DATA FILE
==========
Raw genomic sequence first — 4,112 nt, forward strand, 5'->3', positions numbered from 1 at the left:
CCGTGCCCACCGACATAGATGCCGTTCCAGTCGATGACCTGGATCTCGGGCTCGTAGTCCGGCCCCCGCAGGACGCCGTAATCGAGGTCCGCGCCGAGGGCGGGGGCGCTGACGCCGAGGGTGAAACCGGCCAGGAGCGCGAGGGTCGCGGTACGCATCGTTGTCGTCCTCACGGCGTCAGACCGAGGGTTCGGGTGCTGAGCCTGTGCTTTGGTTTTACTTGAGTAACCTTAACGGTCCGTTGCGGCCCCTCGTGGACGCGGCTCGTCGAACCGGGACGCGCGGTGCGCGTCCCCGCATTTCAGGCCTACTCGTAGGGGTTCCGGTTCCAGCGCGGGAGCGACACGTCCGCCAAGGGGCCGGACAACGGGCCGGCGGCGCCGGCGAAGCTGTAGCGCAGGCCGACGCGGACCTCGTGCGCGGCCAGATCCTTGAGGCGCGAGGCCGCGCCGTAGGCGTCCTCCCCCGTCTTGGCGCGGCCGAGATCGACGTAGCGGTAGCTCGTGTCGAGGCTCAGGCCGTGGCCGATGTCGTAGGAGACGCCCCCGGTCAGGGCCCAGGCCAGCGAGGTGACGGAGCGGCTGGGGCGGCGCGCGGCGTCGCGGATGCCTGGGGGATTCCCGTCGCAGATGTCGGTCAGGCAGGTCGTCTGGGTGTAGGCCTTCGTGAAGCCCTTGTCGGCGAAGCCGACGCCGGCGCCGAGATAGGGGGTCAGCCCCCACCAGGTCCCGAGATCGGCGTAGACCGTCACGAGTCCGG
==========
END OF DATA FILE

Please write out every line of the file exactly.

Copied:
Raw genomic sequence first — 4,112 nt, forward strand, 5'->3', positions numbered from 1 at the left:
CCGTGCCCACCGACATAGATGCCGTTCCAGTCGATGACCTGGATCTCGGGCTCGTAGTCCGGCCCCCGCAGGACGCCGTAATCGAGGTCCGCGCCGAGGGCGGGGGCGCTGACGCCGAGGGTGAAACCGGCCAGGAGCGCGAGGGTCGCGGTACGCATCGTTGTCGTCCTCACGGCGTCAGACCGAGGGTTCGGGTGCTGAGCCTGTGCTTTGGTTTTACTTGAGTAACCTTAACGGTCCGTTGCGGCCCCTCGTGGACGCGGCTCGTCGAACCGGGACGCGCGGTGCGCGTCCCCGCATTTCAGGCCTACTCGTAGGGGTTCCGGTTCCAGCGCGGGAGCGACACGTCCGCCAAGGGGCCGGACAACGGGCCGGCGGCGCCGGCGAAGCTGTAGCGCAGGCCGACGCGGACCTCGTGCGCGGCCAGATCCTTGAGGCGCGAGGCCGCGCCGTAGGCGTCCTCCCCCGTCTTGGCGCGGCCGAGATCGACGTAGCGGTAGCTCGTGTCGAGGCTCAGGCCGTGGCCGATGTCGTAGGAGACGCCCCCGGTCAGGGCCCAGGCCAGCGAGGTGACGGAGCGGCTGGGGCGGCGCGCGGCGTCGCGGATGCCTGGGGGATTCCCGTCGCAGATGTCGGTCAGGCAGGTCGTCTGGGTGTAGGCCTTCGTGAAGCCCTTGTCGGCGAAGCCGACGCCGGCGCCGAGATAGGGGGTCAGCCCCCACCAGGTCCCGAGATCGGCGTAGACCGTCACGAGTCCGG